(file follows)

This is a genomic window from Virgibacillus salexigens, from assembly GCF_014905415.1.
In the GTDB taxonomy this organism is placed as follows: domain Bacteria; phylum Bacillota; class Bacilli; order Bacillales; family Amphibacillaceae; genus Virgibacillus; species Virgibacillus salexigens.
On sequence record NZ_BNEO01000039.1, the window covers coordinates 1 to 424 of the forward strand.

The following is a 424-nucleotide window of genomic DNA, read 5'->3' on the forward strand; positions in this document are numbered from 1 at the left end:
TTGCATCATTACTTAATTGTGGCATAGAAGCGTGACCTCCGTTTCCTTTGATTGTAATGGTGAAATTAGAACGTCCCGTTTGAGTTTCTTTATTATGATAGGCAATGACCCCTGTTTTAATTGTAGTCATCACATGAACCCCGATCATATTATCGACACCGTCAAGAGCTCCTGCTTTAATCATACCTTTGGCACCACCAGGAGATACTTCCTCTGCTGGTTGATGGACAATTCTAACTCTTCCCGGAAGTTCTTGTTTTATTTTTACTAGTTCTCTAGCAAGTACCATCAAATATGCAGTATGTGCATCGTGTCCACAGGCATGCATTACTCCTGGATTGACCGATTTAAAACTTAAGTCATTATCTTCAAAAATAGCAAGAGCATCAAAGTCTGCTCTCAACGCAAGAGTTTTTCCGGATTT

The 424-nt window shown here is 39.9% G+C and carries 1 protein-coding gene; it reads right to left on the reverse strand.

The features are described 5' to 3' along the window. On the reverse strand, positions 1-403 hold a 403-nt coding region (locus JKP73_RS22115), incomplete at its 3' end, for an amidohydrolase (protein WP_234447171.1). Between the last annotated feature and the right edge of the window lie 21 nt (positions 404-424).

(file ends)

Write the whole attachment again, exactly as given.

This is a genomic window from Virgibacillus salexigens, from assembly GCF_014905415.1.
In the GTDB taxonomy this organism is placed as follows: domain Bacteria; phylum Bacillota; class Bacilli; order Bacillales; family Amphibacillaceae; genus Virgibacillus; species Virgibacillus salexigens.
On sequence record NZ_BNEO01000039.1, the window covers coordinates 1 to 424 of the forward strand.

The following is a 424-nucleotide window of genomic DNA, read 5'->3' on the forward strand; positions in this document are numbered from 1 at the left end:
TTGCATCATTACTTAATTGTGGCATAGAAGCGTGACCTCCGTTTCCTTTGATTGTAATGGTGAAATTAGAACGTCCCGTTTGAGTTTCTTTATTATGATAGGCAATGACCCCTGTTTTAATTGTAGTCATCACATGAACCCCGATCATATTATCGACACCGTCAAGAGCTCCTGCTTTAATCATACCTTTGGCACCACCAGGAGATACTTCCTCTGCTGGTTGATGGACAATTCTAACTCTTCCCGGAAGTTCTTGTTTTATTTTTACTAGTTCTCTAGCAAGTACCATCAAATATGCAGTATGTGCATCGTGTCCACAGGCATGCATTACTCCTGGATTGACCGATTTAAAACTTAAGTCATTATCTTCAAAAATAGCAAGAGCATCAAAGTCTGCTCTCAACGCAAGAGTTTTTCCGGATTT

The 424-nt window shown here is 39.9% G+C and carries 1 protein-coding gene; it reads right to left on the reverse strand.

The features are described 5' to 3' along the window. On the reverse strand, positions 1-403 hold a 403-nt coding region (locus JKP73_RS22115), incomplete at its 3' end, for an amidohydrolase (protein WP_234447171.1). Between the last annotated feature and the right edge of the window lie 21 nt (positions 404-424).